Oil prices fall a signs of slowing US demand, economic concerns

US crude inventories dropped by 1.1 million barrels last week, the Energy Information Administration said. (Reuters)
Updated 04 July 2019

Oil prices fall a signs of slowing US demand, economic concerns

  • US crude inventories dropped by 1.1 million barrels last week, the Energy Information Administration said
  • The weak US data followed a report of slow business growth in Europe last month as well

SYDNEY: Oil prices fell more than 0.5 percent on Thursday, weighed down by data showing a smaller-than-expected decline in US crude stockpiles and worries about the global economy.
Front-month Brent crude futures, the international benchmark for oil prices, were down 1 percent at $63.21 per barrel by 0538 GMT. Brent closed up 2.3 percent on Wednesday.
US West Texas Intermediate (WTI) crude futures were down 1 percent at $56.78 per barrel. WTI closed up 1.9 percent on Wednesday.
US crude inventories dropped by 1.1 million barrels last week, the Energy Information Administration (EIA) said on Wednesday. That compared with analyst expectations for a decrease of 3 million barrels.
Inventories fell less than expected as US refineries last week consumed less crude than the week before and processed 2 percent less oil than a year ago, the EIA data showed, despite being in the midst of the summer gasoline demand season.
That suggests oil demand in the United States, the world’s biggest crude consumer, could be slowing amid signs of a weakening economy. New orders for US factory goods fell for a second straight month in May, government data showed on Wednesday, adding to the economic concerns.
The weak US data followed a report of slow business growth in Europe last month as well.
“Tossing aside the short-term nature of fluctuations around the inventory data, it’s impossible to escape the economic reality that we are in the midst of a global manufacturing downturn,” said Stephen Innes, managing partner, Vanguard Markets.
The weakness in oil was offset slightly by the outlook for global supplies.
US energy firms this week reduced the number of oil rigs operating for the first time in three weeks as drillers follow through on plans to cut spending this year.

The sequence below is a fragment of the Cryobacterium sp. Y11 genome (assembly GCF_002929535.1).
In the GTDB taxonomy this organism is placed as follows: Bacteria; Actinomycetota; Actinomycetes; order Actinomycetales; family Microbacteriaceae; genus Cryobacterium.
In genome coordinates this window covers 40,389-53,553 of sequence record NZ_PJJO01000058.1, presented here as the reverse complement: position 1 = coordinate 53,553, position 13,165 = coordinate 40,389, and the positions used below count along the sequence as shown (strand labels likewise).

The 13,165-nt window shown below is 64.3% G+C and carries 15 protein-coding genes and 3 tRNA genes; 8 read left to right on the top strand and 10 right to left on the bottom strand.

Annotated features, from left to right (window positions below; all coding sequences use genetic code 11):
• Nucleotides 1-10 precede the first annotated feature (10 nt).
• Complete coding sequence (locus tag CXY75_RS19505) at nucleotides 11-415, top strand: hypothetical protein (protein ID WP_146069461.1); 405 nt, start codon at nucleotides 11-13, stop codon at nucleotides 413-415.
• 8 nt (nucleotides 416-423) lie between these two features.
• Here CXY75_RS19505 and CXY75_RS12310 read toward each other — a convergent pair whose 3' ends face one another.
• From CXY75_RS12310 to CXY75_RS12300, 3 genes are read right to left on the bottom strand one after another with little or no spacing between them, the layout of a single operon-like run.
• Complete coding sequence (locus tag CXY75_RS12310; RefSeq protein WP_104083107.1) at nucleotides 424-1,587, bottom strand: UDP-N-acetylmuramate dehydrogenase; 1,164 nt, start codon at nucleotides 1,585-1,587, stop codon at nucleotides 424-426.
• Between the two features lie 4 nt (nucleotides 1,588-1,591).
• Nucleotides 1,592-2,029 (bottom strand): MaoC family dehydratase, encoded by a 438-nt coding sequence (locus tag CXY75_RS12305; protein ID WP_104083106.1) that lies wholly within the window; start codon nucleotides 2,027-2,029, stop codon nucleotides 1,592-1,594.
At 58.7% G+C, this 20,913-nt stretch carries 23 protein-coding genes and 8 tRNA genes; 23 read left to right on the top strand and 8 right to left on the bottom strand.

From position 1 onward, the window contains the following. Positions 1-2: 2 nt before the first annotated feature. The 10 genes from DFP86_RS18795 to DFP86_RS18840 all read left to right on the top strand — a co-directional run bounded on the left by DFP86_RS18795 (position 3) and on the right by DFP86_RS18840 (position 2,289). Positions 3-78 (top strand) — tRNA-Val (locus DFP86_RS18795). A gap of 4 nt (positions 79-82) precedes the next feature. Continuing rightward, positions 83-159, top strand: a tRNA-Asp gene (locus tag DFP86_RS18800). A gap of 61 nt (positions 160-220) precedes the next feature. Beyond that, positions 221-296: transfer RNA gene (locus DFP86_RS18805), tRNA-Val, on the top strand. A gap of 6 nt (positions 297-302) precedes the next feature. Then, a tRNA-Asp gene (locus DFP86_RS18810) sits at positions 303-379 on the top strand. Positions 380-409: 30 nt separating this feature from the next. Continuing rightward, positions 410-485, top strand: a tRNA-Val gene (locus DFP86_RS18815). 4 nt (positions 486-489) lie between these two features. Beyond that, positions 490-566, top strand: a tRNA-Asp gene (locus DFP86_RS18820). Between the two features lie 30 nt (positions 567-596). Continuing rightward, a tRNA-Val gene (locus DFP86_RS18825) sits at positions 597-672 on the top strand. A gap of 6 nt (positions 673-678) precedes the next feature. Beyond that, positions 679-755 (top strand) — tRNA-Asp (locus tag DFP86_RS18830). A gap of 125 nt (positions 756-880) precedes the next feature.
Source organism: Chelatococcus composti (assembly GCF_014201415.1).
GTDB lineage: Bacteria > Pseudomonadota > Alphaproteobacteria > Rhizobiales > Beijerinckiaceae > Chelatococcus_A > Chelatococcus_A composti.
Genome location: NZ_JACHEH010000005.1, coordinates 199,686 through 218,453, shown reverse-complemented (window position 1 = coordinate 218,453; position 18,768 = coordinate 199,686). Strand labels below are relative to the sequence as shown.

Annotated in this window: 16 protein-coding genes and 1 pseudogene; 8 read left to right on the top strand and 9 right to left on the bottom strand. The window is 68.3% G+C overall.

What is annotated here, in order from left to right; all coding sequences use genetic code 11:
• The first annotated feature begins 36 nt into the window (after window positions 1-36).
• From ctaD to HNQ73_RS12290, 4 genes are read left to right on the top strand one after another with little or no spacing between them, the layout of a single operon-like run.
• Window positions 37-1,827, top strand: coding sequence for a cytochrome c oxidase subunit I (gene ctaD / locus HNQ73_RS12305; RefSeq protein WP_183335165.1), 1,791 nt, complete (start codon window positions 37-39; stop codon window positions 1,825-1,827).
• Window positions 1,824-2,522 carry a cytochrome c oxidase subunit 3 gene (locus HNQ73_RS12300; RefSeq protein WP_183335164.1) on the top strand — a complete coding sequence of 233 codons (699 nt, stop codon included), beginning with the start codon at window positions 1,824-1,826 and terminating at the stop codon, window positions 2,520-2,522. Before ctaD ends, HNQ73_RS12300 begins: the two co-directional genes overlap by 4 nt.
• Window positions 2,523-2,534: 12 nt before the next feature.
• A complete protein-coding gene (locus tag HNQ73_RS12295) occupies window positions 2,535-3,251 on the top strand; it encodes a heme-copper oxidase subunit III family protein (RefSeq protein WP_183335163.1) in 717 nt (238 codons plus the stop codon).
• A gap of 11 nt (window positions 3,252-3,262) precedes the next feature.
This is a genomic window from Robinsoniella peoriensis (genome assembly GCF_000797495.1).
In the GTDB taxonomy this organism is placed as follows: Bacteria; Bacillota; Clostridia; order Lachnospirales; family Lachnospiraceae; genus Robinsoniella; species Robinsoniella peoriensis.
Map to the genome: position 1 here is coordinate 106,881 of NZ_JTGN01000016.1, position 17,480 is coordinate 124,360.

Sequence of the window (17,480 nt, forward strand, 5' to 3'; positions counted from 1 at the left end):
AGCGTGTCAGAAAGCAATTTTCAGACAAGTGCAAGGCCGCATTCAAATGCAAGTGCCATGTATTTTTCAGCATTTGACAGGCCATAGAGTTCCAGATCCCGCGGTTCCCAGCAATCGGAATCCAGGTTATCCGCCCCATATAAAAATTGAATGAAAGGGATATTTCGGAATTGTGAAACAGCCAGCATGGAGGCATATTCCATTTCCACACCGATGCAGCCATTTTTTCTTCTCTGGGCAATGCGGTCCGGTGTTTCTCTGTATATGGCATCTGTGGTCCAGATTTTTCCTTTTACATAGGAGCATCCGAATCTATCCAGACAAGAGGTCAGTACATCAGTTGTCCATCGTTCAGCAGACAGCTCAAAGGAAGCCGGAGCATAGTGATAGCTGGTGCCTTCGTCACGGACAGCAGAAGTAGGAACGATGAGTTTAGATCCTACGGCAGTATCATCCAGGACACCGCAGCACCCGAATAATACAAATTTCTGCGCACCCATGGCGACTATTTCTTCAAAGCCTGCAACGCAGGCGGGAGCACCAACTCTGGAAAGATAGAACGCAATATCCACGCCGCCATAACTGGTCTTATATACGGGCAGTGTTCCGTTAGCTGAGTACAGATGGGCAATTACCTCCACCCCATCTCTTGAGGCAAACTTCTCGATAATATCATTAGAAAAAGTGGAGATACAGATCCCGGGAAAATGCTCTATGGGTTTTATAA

Drillers cut five oil rigs in the week to July 3, bringing the total count down to 788, General Electric Co’s Baker Hughes energy services firm said in its closely followed report on Wednesday.
Global supply is also expected to contract as the Organization of the Petroleum Exporting Countries (OPEC) and other producers such as Russia, a group known as OPEC+, agreed on Tuesday to extend oil production cuts until March 2020.


Air Arabia in $14bn deal to buy 120 Airbus A320s

Updated 18 November 2019

Air Arabia in $14bn deal to buy 120 Airbus A320s

  • Air Arabia currently operates a total fleet of 53 Airbus A320 and A321 aircraft
  • The new carrier, Air Arabia Abu Dhabi, will be launched in “due course,” Etihad said at the time

DUBAI: Air Arabia said Monday it would buy 120 Airbus A320s in a deal worth $14 billion that represents a major expansion for the United Arab Emirates low-cost carrier.

“The first delivery is expected to start in 2024,” said Adel Al-Ali, the CEO of Air Arabia, based in the emirate of Sharjah which borders Dubai.

Air Arabia currently operates a total fleet of 53 Airbus A320 and A321 aircraft.

Last month it announced an agreement with Abu Dhabi-based giant Etihad Airways to launch a new low-cost airline based in the UAE capital.

The new carrier, Air Arabia Abu Dhabi, will be launched in “due course,” Etihad said at the time.

Etihad, established in 2003 by the oil-rich Gulf emirate’s government, has faced stiff competition from Dubai aviation giant Emirates and Doha-based Qatar Airways.